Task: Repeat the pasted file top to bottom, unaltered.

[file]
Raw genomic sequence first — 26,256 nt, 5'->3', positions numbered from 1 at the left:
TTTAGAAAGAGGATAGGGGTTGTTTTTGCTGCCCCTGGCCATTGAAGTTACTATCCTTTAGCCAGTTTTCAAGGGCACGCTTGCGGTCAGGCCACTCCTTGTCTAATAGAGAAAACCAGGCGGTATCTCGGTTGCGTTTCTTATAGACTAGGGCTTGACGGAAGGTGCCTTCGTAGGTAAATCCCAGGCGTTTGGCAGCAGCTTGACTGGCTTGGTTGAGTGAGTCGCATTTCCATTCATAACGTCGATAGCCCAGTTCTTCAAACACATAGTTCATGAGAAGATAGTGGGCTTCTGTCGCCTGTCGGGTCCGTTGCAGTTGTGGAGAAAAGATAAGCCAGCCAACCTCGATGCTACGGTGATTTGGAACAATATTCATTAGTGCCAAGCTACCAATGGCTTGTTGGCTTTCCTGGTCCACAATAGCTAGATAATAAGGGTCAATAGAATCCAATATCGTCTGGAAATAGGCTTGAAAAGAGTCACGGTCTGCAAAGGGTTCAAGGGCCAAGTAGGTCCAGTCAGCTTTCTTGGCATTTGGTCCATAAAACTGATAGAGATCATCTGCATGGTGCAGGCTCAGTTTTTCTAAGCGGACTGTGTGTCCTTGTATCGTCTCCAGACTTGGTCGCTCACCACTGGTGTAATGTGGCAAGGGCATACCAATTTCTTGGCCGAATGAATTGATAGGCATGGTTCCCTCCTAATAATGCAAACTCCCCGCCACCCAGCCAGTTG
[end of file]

Raw genomic sequence first — 26,256 nt, 5'->3', positions numbered from 1 at the left:
TTTAGAAAGAGGATAGGGGTTGTTTTTGCTGCCCCTGGCCATTGAAGTTACTATCCTTTAGCCAGTTTTCAAGGGCACGCTTGCGGTCAGGCCACTCCTTGTCTAATAGAGAAAACCAGGCGGTATCTCGGTTGCGTTTCTTATAGACTAGGGCTTGACGGAAGGTGCCTTCGTAGGTAAATCCCAGGCGTTTGGCAGCAGCTTGACTGGCTTGGTTGAGTGAGTCGCATTTCCATTCATAACGTCGATAGCCCAGTTCTTCAAACACATAGTTCATGAGAAGATAGTGGGCTTCTGTCGCCTGTCGGGTCCGTTGCAGTTGTGGAGAAAAGATAAGCCAGCCAACCTCGATGCTACGGTGATTTGGAACAATATTCATTAGTGCCAAGCTACCAATGGCTTGTTGGCTTTCCTGGTCCACAATAGCTAGATAATAAGGGTCAATAGAATCCAATATCGTCTGGAAATAGGCTTGAAAAGAGTCACGGTCTGCAAAGGGTTCAAGGGCCAAGTAGGTCCAGTCAGCTTTCTTGGCATTTGGTCCATAAAACTGATAGAGATCATCTGCATGGTGCAGGCTCAGTTTTTCTAAGCGGACTGTGTGTCCTTGTATCGTCTCCAGACTTGGTCGCTCACCACTGGTGTAATGTGGCAAGGGCATACCAATTTCTTGGCCGAATGAATTGATAGGCATGGTTCCCTCCTAATAATGCAAACTCCCCGCCACCCAGCCAGTTG